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Determining Maintenance Caloric Intake ?

Exactly as the topic says … how does one determine the maintenance caloric need for any individual ?

Thanks !

get a note book, and use it as a food log. average out the cals per day from over the week. assuming you have not shifted in weight this is your maintenance cal intake. You can use calculations (there is a couple on this site) to guess what it should be but there are so many factors that come in to play it is hard to get it right. even different diets can have different maint cal intake, i can normally eat quite a bit more on the massive eating diet which is always good…

In the future, try the search engine. There have been countless articles on this topic in the mag, and I’m sure just as many discussions. The general summary is that maintenance calories are a highly individual thing, with no “tried and true” method for discovering it without experimentation on your part. That said, John Berardi’s massive eating approach seems to be the way to go.

Massive Eating

The overall energy requirements of an individual are determined by their basal metabolic rate and level of activity.
The following are 2 methods for determining approximate Basal Metabolic Rates:
Cunningham method-

Resting Metabolic Rate for Athletes (in calories per day) = 500 + 22 x fat free mass (in kilograms).

Harris Bennedict method-

Males RMR= 66.47+13.75xWT+5(Ht) - 6.76(AGE)
Females RMR= 655.1+9.56(WT) +1.85xHT -4.68(AGE)

This BMR is then multiplied by the average activity factor for the day, calculated using the following activity factors:

Activity factor
Resting, sleeping, reclining 1
Very Light- sitting, standing, driving, typing, sewing, ironing, cooking. 1.5
Light- walking on level surface (4-5km hour), garage work, electrical trades, restaurant trade, carpentry, childcare, house cleaning, golf, sailing, tabletennis, tenpin bowling. 2.5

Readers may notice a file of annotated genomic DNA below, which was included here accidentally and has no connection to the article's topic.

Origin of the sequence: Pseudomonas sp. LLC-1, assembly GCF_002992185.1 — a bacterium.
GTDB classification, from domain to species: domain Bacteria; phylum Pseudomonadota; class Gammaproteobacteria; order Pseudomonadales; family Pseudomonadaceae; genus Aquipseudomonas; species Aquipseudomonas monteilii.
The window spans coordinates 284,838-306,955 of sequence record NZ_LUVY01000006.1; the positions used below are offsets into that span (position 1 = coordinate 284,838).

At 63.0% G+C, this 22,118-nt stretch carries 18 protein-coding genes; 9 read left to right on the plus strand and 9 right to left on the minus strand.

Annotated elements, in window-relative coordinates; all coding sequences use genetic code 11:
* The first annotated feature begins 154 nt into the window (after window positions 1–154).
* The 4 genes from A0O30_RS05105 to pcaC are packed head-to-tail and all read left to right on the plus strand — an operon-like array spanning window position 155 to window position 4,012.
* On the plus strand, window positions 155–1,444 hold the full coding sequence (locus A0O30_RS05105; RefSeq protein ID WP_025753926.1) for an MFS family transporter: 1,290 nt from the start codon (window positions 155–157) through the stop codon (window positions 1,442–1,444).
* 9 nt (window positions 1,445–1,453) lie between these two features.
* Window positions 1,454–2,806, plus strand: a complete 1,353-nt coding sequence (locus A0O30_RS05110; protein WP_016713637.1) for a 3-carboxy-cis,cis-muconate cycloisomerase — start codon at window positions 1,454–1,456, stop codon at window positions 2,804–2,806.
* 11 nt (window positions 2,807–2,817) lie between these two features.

Moderate- walking (5 - 7km/h), weeding, hoeing, carrying a load, cycling slowly skiing, cricket, horse riding. 4
Strenuous- jogging or running (7km hour), ice-skating, roller-skating, gymnastics, aerobics, basketball, football, squash, weight training, soccer. 7
Very strenous- swimming race pace, rowing race pace, cycling race pace, squash fast pace, running (10-15 km/h). 10

So just say you are 165 lbs (75 kgs) with 10% body fat. Your fat free mass is going to be about 68 kgs. 68x22+500= 2000 cals a day. Then you would adjust accordingly. Just say you spent 1 hour a day doing strenous activity, 10 hours resting and 13 hours doing very light acitivity the equation would be.

2000x(1x7+10x1+13x1.5)/24 = approx 3050 cals.

John Berardi outlined a similar method in his massive eating part one article do a search in the previous issues section for it.

Chris, I’m pretty close to your example - 162 lbs 10% bf and I find my maintainence is around 2,000 calories.

Yeah wierd isnt it. These are not data that I made up myself they were from a couple of nutrition books. You would be just as much out by John Berardi’s calculations also… I must look into why this could be.

Yeah, using JB’s calculations, the recommended maintainence or even diet calories for me is my “personal” bulking calories (lean and slow gains).

Should you use your current weight & bodyfat % or your goal weight & bodyfat % that you are trying to achieve?

Many people have found that a good starting point is 15 x your lean body mass. Adjust from there.

Here is a good link to discover your BMR

www.hussman.org/fitness/ bmrcalc.htm

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